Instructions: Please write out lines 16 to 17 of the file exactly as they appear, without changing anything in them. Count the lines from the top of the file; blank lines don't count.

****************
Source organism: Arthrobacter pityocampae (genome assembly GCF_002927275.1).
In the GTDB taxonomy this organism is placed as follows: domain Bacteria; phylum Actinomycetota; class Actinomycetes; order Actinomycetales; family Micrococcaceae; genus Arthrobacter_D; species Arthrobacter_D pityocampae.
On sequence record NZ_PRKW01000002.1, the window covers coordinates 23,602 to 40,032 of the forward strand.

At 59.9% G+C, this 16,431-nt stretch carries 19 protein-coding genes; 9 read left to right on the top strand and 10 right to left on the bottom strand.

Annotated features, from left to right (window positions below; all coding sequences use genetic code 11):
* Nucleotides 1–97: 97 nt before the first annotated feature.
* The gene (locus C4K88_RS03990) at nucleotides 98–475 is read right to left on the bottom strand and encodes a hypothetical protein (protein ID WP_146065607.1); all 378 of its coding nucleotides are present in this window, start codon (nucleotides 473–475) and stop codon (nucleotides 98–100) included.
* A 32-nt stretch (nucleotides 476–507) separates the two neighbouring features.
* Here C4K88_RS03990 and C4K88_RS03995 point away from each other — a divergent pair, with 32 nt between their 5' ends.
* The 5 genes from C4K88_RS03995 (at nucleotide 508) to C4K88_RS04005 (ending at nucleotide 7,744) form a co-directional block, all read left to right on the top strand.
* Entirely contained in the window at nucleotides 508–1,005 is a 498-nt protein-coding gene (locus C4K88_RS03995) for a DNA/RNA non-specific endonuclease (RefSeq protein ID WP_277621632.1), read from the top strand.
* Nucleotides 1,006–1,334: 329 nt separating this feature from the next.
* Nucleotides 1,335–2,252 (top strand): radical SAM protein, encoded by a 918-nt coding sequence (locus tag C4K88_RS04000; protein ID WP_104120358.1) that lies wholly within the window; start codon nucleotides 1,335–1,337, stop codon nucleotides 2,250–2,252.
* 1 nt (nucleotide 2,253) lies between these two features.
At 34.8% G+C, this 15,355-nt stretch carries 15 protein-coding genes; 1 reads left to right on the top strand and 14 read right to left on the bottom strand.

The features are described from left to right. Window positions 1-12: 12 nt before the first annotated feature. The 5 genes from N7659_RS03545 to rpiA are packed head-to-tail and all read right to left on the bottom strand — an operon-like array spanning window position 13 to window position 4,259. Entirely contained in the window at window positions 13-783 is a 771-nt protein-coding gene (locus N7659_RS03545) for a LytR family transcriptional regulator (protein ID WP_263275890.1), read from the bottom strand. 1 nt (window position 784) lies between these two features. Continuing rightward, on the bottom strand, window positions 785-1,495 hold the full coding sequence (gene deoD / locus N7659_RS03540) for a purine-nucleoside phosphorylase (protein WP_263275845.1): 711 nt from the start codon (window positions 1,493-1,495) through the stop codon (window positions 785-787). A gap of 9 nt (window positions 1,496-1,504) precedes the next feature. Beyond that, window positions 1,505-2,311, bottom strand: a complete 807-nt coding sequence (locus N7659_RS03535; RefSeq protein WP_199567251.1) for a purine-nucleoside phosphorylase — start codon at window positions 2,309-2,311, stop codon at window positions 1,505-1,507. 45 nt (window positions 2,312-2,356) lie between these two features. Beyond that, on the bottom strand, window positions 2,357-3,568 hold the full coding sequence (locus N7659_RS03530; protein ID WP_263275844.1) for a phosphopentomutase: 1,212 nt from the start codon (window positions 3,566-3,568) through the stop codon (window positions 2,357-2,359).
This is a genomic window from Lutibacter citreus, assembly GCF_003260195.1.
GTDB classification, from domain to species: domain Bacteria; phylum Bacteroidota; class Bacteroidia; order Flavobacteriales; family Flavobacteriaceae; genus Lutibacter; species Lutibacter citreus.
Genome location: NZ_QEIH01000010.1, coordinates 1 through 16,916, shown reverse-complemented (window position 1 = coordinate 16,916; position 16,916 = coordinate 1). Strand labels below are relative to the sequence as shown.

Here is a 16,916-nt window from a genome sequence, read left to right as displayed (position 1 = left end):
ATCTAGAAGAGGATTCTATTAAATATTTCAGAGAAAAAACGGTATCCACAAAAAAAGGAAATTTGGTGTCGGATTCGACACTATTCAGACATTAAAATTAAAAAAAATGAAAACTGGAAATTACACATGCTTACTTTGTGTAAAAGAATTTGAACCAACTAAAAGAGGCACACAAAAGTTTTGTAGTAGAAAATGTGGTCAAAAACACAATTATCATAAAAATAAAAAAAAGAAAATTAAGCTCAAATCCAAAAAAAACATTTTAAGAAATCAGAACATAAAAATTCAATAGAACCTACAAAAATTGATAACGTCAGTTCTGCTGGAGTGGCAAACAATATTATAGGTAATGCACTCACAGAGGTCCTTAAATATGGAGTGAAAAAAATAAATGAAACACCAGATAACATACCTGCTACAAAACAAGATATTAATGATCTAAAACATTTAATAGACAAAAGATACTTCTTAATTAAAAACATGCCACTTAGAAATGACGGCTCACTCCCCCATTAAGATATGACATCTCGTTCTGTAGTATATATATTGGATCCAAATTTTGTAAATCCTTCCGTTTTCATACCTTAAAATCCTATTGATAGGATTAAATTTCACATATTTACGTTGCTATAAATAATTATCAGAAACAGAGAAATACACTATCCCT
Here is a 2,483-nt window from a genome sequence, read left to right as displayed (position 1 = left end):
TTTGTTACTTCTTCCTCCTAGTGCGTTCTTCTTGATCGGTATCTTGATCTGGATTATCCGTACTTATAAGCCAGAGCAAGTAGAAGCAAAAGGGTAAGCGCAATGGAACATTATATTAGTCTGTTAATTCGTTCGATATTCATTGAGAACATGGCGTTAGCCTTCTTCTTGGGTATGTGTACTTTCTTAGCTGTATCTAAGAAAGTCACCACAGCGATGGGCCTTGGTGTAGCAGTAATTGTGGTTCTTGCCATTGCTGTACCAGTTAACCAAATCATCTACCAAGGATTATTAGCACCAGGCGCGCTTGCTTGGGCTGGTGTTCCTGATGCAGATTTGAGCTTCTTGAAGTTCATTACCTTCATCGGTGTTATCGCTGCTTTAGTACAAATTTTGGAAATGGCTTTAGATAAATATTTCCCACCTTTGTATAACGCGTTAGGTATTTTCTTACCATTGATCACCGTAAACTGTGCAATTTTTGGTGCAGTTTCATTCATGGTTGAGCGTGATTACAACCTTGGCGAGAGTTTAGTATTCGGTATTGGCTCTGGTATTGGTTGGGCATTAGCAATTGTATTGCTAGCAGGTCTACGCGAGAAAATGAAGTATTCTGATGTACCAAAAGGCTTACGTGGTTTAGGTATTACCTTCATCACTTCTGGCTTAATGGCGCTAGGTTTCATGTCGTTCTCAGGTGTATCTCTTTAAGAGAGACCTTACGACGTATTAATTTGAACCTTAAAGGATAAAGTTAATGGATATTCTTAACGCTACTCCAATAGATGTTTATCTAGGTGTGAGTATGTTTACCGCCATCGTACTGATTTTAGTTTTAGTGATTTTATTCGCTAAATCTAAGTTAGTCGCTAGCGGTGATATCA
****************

The features are described from left to right. Window positions 1-12: 12 nt before the first annotated feature. The 5 genes from N7659_RS03545 to rpiA are packed head-to-tail and all read right to left on the bottom strand — an operon-like array spanning window position 13 to window position 4,259. Entirely contained in the window at window positions 13-783 is a 771-nt protein-coding gene (locus N7659_RS03545) for a LytR family transcriptional regulator (protein ID WP_263275890.1), read from the bottom strand. 1 nt (window position 784) lies between these two features. Continuing rightward, on the bottom strand, window positions 785-1,495 hold the full coding sequence (gene deoD / locus N7659_RS03540) for a purine-nucleoside phosphorylase (protein WP_263275845.1): 711 nt from the start codon (window positions 1,493-1,495) through the stop codon (window positions 785-787). A gap of 9 nt (window positions 1,496-1,504) precedes the next feature. Beyond that, window positions 1,505-2,311, bottom strand: a complete 807-nt coding sequence (locus N7659_RS03535; RefSeq protein WP_199567251.1) for a purine-nucleoside phosphorylase — start codon at window positions 2,309-2,311, stop codon at window positions 1,505-1,507. 45 nt (window positions 2,312-2,356) lie between these two features. Beyond that, on the bottom strand, window positions 2,357-3,568 hold the full coding sequence (locus N7659_RS03530; protein ID WP_263275844.1) for a phosphopentomutase: 1,212 nt from the start codon (window positions 3,566-3,568) through the stop codon (window positions 2,357-2,359).
This is a genomic window from Lutibacter citreus, assembly GCF_003260195.1.